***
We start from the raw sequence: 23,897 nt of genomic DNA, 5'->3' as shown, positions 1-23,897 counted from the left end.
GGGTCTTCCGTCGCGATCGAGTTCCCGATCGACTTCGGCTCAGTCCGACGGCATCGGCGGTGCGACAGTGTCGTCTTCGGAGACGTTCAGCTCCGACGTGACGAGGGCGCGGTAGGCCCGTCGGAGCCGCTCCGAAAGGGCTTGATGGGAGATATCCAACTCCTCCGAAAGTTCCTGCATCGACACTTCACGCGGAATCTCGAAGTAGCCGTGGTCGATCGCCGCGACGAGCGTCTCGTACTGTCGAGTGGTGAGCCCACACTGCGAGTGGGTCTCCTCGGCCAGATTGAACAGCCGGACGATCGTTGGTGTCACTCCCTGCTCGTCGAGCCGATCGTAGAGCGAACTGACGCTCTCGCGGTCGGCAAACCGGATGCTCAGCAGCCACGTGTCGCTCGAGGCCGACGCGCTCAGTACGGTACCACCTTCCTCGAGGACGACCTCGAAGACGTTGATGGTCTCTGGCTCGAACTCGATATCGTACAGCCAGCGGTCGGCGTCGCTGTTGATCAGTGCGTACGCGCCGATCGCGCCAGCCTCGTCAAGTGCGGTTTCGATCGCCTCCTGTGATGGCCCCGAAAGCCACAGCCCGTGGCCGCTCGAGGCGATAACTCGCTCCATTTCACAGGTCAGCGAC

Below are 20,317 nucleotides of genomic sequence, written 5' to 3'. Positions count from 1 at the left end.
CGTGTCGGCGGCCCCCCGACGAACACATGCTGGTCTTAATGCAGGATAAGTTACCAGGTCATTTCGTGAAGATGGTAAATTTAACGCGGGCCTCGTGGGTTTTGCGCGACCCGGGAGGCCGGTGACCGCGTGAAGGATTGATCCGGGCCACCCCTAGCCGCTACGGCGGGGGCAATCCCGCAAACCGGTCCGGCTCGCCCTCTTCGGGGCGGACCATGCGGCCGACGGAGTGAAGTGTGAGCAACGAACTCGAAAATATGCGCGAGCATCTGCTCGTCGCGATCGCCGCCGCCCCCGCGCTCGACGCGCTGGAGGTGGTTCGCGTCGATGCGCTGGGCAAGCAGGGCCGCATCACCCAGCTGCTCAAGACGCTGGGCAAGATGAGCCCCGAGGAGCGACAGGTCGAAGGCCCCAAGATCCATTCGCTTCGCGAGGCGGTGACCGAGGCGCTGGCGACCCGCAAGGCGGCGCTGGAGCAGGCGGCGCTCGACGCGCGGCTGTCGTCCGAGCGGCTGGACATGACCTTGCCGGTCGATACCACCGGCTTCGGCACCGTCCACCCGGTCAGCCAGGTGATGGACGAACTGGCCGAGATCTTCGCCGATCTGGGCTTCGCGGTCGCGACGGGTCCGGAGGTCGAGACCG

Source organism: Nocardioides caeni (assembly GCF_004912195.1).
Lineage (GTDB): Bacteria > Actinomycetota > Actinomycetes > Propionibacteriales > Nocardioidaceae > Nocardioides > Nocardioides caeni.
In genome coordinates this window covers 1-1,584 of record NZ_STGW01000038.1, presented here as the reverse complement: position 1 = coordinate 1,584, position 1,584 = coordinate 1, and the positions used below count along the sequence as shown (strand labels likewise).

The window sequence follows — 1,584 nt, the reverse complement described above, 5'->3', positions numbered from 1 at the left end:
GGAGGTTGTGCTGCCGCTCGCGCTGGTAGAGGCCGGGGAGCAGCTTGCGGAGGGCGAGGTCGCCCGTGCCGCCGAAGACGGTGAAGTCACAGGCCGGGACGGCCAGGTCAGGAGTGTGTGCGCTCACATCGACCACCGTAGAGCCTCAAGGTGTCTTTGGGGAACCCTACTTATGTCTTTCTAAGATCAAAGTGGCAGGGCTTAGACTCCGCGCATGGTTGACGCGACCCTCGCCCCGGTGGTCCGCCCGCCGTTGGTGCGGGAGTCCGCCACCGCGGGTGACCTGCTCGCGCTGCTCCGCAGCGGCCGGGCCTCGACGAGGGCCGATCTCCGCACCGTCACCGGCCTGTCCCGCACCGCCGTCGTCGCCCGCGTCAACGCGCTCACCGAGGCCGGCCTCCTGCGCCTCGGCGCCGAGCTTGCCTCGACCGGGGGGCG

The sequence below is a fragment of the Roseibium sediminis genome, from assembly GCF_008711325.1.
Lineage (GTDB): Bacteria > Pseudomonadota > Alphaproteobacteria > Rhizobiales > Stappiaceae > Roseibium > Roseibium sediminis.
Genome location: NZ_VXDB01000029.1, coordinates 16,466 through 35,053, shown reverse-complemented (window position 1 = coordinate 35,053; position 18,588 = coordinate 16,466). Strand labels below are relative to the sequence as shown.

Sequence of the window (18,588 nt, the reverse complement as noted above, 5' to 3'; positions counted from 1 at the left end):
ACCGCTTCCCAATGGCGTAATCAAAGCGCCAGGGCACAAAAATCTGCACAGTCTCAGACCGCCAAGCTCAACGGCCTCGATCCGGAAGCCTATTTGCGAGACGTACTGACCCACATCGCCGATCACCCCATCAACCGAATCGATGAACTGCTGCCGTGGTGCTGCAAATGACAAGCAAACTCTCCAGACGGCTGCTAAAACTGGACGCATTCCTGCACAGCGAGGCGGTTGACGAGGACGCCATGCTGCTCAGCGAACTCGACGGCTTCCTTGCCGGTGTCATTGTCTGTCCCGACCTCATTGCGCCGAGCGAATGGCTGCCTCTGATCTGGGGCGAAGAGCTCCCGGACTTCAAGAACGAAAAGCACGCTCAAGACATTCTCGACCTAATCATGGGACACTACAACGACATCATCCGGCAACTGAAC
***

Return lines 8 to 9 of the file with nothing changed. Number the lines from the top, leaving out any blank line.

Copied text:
The window sequence follows — 1,584 nt, the reverse complement described above, 5'->3', positions numbered from 1 at the left end:
GGAGGTTGTGCTGCCGCTCGCGCTGGTAGAGGCCGGGGAGCAGCTTGCGGAGGGCGAGGTCGCCCGTGCCGCCGAAGACGGTGAAGTCACAGGCCGGGACGGCCAGGTCAGGAGTGTGTGCGCTCACATCGACCACCGTAGAGCCTCAAGGTGTCTTTGGGGAACCCTACTTATGTCTTTCTAAGATCAAAGTGGCAGGGCTTAGACTCCGCGCATGGTTGACGCGACCCTCGCCCCGGTGGTCCGCCCGCCGTTGGTGCGGGAGTCCGCCACCGCGGGTGACCTGCTCGCGCTGCTCCGCAGCGGCCGGGCCTCGACGAGGGCCGATCTCCGCACCGTCACCGGCCTGTCCCGCACCGCCGTCGTCGCCCGCGTCAACGCGCTCACCGAGGCCGGCCTCCTGCGCCTCGGCGCCGAGCTTGCCTCGACCGGGGGGCG